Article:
I'm going to have the DxO ONE in my pocket during my trip to Washington DC next week. I'll put it through its paces both for street shooting and covering the WildSpeak Conference. I'll share some pictures on social media.


Nimble Photographer Logo

The DxO ONE camera with update 2.1 has an extremely high Nimbleosity Rating. What does that mean? You can learn about Nimbleosity and more by visiting TheNimblePhotographer.com.

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Using the DxO ONE Camera via WiFi

The DxO ONE camera has evolved quickly since its release. With the latest Version 2.0 Firmware Update, WiFi capability was unlocked, allowing photographers to detach the camera from the iPhone and continue to take pictures.

wifi-dxo-one.jpg

The firmware update can be applied by connecting the camera to your iPhone, launching the DxO ONE app, and going to the message center where you'll have the opportunity to upgrade. Once the upgrade has been applied, go to the settings menu in picture taking mode. You can do that by tapping on the icon in the upper right corner, then swiping down in the menu to "Wireless remote control," as shown in the above illustration.

The section provides you with two options. The first, Connect through a Wi-Fi network, allows you to tap into an existing network. Once you select that, the iPhone will pass the network credentials to the DxO camera. This takes just a few seconds. Soon, a message appears, "You can now detach your DxO ONE and take pictures." Now have some fun.

DxO also announced a new tripod adapter that looks very nice. Or, you can use a third party solution, such as the MeFOTO SideKick360 shown in the image below.

wifi-in-action.jpg The DxO ONE in WiFi mode stabilized with a MeFOTO SideKick..

Once you've finished, just connect the camera again. The WiFi connection will be terminated, and you're back in connected shooting mode. It's easy, and it works great.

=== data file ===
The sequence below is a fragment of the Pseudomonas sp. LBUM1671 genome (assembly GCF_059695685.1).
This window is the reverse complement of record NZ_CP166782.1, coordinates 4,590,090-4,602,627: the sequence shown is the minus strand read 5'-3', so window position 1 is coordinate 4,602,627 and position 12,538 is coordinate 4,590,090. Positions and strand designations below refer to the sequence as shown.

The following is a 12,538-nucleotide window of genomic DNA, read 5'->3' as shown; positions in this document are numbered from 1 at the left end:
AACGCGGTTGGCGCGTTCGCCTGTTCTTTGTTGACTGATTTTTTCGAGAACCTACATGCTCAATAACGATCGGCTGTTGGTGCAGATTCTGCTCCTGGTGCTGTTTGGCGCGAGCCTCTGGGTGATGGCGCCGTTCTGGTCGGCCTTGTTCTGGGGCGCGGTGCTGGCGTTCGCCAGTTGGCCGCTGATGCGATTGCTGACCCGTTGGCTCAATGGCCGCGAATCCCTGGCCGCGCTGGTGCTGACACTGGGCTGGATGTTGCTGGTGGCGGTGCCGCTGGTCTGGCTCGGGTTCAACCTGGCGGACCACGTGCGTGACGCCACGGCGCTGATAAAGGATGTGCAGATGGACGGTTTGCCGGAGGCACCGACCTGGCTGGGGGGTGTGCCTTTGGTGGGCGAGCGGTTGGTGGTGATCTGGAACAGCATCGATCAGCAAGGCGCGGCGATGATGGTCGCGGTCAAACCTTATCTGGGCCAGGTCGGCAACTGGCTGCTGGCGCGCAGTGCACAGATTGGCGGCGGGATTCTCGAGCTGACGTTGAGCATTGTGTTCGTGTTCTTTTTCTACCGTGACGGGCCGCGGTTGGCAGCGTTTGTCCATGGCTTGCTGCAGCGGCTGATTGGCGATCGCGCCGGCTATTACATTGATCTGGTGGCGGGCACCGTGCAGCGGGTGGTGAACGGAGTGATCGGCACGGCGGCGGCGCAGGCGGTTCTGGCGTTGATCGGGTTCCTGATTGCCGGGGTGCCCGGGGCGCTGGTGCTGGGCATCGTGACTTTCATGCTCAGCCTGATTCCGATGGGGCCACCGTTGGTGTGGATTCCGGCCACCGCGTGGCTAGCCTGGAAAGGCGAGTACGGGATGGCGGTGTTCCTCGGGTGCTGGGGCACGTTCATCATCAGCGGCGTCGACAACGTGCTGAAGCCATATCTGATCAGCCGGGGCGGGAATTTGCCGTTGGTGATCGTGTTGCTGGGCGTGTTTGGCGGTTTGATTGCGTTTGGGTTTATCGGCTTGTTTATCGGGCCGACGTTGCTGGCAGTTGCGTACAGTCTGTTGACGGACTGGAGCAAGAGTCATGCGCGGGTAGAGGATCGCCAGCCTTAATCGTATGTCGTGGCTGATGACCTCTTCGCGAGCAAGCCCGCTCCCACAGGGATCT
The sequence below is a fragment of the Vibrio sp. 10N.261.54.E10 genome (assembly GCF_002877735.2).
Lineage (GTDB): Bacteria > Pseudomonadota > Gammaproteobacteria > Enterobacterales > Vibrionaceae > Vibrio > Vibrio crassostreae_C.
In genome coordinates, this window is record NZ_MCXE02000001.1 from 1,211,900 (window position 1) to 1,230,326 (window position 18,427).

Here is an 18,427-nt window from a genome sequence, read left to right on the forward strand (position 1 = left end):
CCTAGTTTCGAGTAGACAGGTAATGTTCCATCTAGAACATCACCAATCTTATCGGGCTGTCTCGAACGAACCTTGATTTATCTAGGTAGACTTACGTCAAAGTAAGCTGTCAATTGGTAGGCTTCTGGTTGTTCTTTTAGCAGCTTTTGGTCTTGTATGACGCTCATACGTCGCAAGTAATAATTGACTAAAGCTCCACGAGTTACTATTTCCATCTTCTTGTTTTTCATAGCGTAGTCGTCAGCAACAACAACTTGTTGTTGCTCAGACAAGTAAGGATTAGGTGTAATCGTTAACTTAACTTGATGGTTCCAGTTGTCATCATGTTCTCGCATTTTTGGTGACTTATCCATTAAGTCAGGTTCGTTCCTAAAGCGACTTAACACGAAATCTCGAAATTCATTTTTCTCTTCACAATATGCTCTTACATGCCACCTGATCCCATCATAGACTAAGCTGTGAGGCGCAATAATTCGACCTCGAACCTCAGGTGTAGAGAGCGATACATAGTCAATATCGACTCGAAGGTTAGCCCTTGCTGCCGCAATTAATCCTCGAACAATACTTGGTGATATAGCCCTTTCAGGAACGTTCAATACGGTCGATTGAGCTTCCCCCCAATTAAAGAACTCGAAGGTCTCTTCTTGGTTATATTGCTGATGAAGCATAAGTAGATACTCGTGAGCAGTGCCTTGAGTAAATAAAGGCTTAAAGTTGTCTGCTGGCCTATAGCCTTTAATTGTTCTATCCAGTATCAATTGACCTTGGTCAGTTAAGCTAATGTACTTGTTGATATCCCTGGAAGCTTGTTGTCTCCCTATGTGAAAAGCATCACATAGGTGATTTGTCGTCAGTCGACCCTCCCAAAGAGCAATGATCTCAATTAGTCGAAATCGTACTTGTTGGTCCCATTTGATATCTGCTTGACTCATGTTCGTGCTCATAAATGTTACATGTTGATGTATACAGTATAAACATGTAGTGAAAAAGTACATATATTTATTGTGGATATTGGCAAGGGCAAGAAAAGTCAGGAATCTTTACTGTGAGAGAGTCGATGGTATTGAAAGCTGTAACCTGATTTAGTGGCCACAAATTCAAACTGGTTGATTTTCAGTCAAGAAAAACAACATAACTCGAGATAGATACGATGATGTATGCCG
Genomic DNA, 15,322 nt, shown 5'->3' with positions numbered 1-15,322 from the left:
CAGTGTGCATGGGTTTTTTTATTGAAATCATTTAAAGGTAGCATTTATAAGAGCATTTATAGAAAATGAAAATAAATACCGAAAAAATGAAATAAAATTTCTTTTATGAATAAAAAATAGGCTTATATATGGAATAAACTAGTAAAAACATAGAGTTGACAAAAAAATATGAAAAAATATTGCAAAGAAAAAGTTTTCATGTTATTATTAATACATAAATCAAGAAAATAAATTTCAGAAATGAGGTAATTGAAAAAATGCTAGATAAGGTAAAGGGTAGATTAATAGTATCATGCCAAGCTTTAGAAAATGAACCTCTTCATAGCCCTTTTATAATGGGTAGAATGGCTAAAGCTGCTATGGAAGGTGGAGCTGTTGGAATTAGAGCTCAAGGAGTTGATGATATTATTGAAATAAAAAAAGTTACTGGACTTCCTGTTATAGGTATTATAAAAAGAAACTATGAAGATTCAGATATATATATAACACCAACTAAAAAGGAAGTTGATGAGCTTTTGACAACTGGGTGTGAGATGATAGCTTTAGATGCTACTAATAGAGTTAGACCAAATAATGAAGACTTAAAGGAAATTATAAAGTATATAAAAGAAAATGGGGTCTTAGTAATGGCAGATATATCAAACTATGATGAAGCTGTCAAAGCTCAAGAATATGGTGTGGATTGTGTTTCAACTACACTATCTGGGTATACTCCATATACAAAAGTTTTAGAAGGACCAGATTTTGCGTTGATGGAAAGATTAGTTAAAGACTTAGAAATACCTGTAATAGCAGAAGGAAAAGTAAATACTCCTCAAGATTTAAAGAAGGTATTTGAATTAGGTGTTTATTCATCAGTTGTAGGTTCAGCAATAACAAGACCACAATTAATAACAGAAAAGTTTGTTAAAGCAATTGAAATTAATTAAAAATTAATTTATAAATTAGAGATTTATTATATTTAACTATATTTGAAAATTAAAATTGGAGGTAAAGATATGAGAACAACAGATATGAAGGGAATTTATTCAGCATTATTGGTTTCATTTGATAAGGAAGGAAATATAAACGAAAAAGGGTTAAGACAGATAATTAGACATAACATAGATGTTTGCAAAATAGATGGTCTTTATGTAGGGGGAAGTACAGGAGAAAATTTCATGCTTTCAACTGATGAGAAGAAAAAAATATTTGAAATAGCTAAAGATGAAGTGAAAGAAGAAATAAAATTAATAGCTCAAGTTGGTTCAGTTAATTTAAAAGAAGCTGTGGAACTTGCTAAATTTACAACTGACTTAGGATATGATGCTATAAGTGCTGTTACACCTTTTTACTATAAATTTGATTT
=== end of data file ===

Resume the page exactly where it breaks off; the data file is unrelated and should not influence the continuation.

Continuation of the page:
The second option, Direct Option, is currently grayed out. The message states that there's an incompatibility with the latest iOS Update. Hopefully, this will be ironed out soon so we can shoot wirelessly without an existing network.

WiFi connectivity is just one of the many new features in the Version 2.0 update. But it's just so darn sexy, I had to start there.

We're on Apple News!

Find us now on the Apple News App for iOS! Just open this link on your iOS device, then add The Digital Story to your Favorites.

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While many mobile photographers await their upgrade to iPhone 7, there's a lot you can do right now with the 6S, including a nifty RAW workflow thanks to iOS 10 and Lightroom Mobile. It's easy, and the quality is outstanding.

lightroom-iphone.jpg Lightroom Mobile on an iPhone 6S running iOS 10. Original image captured as a DNG file using the Lightroom camera app. No editing quite yet...

Start by making sure you have the latest versions of iOS and Lightroom Mobile loaded. Then open LR on the iPhone and tap on the camera icon in the lower right corner. At the top of the interface look for DNG. If you see Jpeg instead, tap on it and choose DNG from the popup option. Take a photograph. You've just captured a RAW file with the iPhone.

At this point, you can edit it with the excellent tools in LR Mobile. I spent a couple minutes with this file adjusting the highlights, shadows, and color temperature. I then added some clarity and a vignette. The image looked pretty good on my mobile display.

Since it automatically syncs with Lightroom on my Mac, via the Creative Cloud account, I launched Lightroom and examined the shot on the 13" MacBook. It was still a RAW file, and all of my adjustments from the iPhone appeared on the sliders in the Develop module. I made a couple more minor changes, and that was it.

lightroom-macos-web.jpg The image was automatically synced to Lightroom on my Mac, with all changes included.